Flying Cars Nearing Retail Reality

Dennis Faas's picture

At most major automotive shows, the "star" attraction tends to be a really hot, really expensive sports car, or more recently an incredibly fuel-efficient hybrid.

But at the 2012 New York International Auto Show, what's stealing the spotlight is a flying car.

Early glimpses of the "Transition," a unique flying car from Massachusetts-based Terrafugia, were first seen back in 2010. At that time, the fledgling firm hoped it could start selling its ground-breaking dual-use vehicle by the end of 2011.

That timeline never quite panned out. But Terrafugia and its Transition flying car have continued to develop.

In fact, Terrafugia is presently further along in the process of building a viable flying car, and receiving the necessary legal go-ahead to start selling it, than any of its rivals.

The 'Transition' Is Your "Street Legal Airplane"

The Transition is technically classified as a "street legal airplane." In essence, it's a two-passenger vehicle that is capable of being driven on roads and flown through the air.

It's powered by conventional unleaded gasoline, the type you can buy at any neighborhood gas station. (Source:

Experimental flights have shown the Transition is able to operate on conventional roads, and can fly reliably at altitudes up to 1,400 feet.

The Transition is so close to manufacture and sale that Terrafugia is now accepting $10,000 down payments on its $279,000 flying car. The company says it hopes to make its first deliveries to customers before the end of 2012.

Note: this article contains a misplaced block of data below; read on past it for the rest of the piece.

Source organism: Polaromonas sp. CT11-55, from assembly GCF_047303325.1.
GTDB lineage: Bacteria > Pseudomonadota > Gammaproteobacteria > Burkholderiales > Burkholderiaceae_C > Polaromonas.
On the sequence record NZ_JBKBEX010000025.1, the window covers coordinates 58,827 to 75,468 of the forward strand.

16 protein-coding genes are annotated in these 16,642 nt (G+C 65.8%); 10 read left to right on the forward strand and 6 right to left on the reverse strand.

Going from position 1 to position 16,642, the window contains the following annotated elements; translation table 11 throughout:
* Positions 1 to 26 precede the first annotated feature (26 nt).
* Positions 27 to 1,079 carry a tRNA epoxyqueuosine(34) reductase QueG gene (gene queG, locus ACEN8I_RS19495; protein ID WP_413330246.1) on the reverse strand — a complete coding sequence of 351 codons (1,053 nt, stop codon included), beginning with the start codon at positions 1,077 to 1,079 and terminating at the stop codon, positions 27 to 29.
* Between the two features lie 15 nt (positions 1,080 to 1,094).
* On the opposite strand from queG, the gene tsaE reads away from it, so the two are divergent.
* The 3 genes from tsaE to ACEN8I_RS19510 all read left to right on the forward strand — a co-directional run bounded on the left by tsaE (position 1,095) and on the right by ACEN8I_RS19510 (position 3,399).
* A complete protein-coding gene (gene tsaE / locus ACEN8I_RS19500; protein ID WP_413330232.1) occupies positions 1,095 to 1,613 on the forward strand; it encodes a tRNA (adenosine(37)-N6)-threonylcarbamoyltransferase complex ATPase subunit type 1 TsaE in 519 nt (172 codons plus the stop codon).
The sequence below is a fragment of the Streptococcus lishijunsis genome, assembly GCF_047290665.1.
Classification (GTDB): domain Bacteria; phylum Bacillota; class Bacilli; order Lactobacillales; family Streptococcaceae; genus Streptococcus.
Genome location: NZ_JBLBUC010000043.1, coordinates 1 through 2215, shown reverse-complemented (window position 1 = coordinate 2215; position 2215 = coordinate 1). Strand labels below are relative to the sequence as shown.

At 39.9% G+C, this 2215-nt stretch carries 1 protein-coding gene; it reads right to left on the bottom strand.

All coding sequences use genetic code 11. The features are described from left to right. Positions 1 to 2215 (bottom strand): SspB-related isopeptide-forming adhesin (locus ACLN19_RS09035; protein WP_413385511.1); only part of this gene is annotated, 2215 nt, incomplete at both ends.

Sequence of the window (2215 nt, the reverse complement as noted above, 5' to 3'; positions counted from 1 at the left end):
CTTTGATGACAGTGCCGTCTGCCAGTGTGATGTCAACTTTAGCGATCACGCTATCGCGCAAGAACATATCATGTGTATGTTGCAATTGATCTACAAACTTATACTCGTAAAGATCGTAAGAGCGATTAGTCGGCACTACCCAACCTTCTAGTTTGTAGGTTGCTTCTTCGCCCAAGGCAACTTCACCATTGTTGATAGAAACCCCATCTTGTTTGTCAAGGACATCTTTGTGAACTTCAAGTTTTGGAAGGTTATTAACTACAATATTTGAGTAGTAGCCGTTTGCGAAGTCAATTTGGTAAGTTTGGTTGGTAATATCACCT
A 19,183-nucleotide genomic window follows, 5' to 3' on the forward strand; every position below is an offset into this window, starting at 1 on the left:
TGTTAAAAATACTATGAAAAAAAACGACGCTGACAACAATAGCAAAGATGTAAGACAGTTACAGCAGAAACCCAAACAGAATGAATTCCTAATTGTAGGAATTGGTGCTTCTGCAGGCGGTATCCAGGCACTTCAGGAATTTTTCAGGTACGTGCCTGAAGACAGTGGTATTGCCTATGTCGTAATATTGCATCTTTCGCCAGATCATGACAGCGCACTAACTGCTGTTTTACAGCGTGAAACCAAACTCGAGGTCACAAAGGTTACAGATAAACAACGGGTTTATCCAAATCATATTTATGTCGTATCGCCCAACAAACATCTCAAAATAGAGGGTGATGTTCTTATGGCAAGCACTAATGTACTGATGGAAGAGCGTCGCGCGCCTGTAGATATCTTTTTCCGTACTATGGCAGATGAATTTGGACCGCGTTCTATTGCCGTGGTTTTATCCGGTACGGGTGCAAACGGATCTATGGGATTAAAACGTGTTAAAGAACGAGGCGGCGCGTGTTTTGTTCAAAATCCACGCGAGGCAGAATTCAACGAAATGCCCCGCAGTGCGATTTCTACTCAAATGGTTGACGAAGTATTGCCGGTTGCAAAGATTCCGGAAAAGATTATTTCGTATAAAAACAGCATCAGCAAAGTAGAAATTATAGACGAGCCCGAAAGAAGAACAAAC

Dutch Company Developing Gyrocopter

Terrafugia is a leader in this market, but not alone in reaching for the skies. A Dutch company, PAL-V (Personal Air and Land Vehicle), has been working on a gyrocopter design for a land / air vehicle for about four years.

According to PAL-V, its gyrocopter is capable of reaching speeds of 110 miles-per-hour in the air and on the ground.

Its designers boast that it "drives like a sports car" while attaining extreme fuel efficiency. With all four wheels staying on the ground, the PAL-V gyrocopter can reportedly go 750 miles before needing to fill up. (Source:

Like the Transition, the PAL-V gyrocopter uses ordinary gasoline. Unlike the American-built device, however, pricing on the Dutch land / air vehicle is not yet determined.

Both the Transition flying car and the PAL-V gyrocopter are currently on view at the New York International Auto Show, which runs until April 15, 2012.

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